A promising African swine fever (ASF) vaccine has emerged in the US, but even if it passes further scrutiny and safety tests, it could still take a couple of years to be ready for commercial use.
Without a successful vaccine, efforts to stop the disease have been focused on culling and movement regulation in affected regions.
ASF has decimated China’s pig herd since August, 2018, and some of Europe’s largest pig producing countries are now threatened, if it spreads from Poland and other Eastern European countries.
Although the disease cannot harm humans, nearly every pig infected dies within 10 days.
There is no known cure, nor commercially available vaccine.
Now spreading in Southeast Asia and Eastern Europe, ASF is blamed for the deaths of one quarter of the world’s domestic pigs, either killed by the virus or pre-emptively culled to control spread. That includes 40-60% of China’s pig herd, the biggest in the world.
In Vietnam, it led to the death or culling of about 22% of pigs.
Now, the Agricultural Research Service, part of the US Department of Agriculture, has revealed very promising results for an experimental vaccine made by creating a mutant form of the ASF virus strain known to be causing the current epidemic.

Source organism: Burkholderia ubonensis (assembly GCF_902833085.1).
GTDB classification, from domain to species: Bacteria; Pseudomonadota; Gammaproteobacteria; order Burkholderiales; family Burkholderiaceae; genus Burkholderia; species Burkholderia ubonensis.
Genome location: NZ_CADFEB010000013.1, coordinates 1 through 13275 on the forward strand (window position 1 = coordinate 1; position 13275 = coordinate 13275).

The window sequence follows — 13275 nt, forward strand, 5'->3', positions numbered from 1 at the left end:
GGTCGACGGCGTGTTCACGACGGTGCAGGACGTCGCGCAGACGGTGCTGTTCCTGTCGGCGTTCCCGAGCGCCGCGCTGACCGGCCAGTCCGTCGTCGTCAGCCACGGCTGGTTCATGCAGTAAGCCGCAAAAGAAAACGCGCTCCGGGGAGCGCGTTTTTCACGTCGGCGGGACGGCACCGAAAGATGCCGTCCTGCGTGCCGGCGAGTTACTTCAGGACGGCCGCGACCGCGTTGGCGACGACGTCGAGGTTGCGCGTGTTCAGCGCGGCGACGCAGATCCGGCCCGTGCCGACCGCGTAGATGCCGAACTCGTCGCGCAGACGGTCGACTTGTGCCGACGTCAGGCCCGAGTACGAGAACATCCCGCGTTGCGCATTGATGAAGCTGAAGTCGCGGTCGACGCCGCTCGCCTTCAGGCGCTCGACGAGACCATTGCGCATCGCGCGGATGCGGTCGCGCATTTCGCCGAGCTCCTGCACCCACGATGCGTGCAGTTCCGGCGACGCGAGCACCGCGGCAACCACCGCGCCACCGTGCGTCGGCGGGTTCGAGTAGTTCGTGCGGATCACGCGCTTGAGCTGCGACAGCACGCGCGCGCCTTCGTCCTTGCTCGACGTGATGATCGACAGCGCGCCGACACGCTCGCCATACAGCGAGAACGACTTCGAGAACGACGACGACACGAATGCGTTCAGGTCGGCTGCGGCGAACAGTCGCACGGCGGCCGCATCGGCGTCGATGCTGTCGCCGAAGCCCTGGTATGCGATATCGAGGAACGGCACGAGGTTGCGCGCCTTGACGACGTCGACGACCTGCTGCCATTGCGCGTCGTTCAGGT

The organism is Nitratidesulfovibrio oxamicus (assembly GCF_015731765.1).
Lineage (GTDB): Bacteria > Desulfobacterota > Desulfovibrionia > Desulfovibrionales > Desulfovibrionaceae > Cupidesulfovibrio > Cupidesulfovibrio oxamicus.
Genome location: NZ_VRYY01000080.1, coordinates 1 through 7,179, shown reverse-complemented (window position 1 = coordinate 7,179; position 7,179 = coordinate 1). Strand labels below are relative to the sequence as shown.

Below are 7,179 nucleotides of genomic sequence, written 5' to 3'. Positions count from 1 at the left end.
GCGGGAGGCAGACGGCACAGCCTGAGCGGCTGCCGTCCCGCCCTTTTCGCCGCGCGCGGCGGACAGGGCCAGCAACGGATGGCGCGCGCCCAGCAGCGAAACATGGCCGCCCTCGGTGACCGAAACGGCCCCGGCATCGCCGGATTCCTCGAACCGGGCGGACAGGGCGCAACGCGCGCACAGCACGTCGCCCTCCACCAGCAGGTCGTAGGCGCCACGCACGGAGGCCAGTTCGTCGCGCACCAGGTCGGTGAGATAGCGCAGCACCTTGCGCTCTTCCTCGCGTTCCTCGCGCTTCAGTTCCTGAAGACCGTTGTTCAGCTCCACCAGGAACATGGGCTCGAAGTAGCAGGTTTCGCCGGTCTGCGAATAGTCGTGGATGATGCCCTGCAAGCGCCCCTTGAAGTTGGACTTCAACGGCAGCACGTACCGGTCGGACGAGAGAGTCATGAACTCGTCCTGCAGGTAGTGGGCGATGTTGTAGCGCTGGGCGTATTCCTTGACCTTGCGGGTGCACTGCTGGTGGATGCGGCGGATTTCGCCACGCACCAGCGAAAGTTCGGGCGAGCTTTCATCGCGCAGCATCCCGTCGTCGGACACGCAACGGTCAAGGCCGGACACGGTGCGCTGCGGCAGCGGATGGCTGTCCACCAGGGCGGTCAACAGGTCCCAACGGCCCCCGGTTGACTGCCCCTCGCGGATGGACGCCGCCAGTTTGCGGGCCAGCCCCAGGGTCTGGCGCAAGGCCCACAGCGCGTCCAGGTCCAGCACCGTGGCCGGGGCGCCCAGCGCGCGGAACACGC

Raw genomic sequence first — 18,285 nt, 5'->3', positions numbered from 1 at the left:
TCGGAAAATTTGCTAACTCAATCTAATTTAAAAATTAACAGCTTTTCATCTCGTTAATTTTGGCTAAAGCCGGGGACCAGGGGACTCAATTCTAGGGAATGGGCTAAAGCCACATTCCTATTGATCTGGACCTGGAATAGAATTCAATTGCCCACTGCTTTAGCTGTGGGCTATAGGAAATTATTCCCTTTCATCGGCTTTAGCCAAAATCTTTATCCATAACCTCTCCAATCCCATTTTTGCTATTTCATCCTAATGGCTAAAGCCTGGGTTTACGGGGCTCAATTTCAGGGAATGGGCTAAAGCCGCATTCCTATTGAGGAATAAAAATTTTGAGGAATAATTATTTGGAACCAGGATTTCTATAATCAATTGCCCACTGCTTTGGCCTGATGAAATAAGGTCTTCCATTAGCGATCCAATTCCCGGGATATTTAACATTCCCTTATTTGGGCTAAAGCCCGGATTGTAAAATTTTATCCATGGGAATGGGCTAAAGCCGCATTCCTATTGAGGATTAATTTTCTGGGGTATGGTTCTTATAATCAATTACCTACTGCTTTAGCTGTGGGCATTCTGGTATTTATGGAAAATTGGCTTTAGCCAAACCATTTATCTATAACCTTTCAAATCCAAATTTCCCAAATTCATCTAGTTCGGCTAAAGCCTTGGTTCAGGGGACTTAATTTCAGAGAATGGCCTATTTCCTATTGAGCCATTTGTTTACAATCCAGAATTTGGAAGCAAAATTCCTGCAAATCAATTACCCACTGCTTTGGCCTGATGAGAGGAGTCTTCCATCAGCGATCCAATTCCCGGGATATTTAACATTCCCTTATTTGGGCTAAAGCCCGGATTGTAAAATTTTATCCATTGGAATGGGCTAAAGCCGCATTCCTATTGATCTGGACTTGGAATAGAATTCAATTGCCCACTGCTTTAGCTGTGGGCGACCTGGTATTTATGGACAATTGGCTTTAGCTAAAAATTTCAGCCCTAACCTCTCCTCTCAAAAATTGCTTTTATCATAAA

Every pig treated avoided developing significant signs of ASF, and appeared well-protected after 28 days.
Nor do immunised animals spread so much viral material that they became dangerous to non-vaccinated pigs.
The next step will be to trial the vaccine in larger herds on commercial farms.
The Tereos co-operative group has commenced the first organic beet sugar production in France.
Nearly 200 hectares of organic beet were sown, and were processed at the Pas-de-Calais sugar factory in northern France. This followed several agronomic and industrial tests in 2018.
Tereos previously marketed organic cane sugar in Europe for over 15 years, and says its organic sugar from beet is a response to a strong consumer demand for organic and local products.
Special support was been put in place for growers, for whom mechanical weed control represents the main organic sugar beet challenge.
Test plots using alternative techniques were monitored by growers and partner organisations.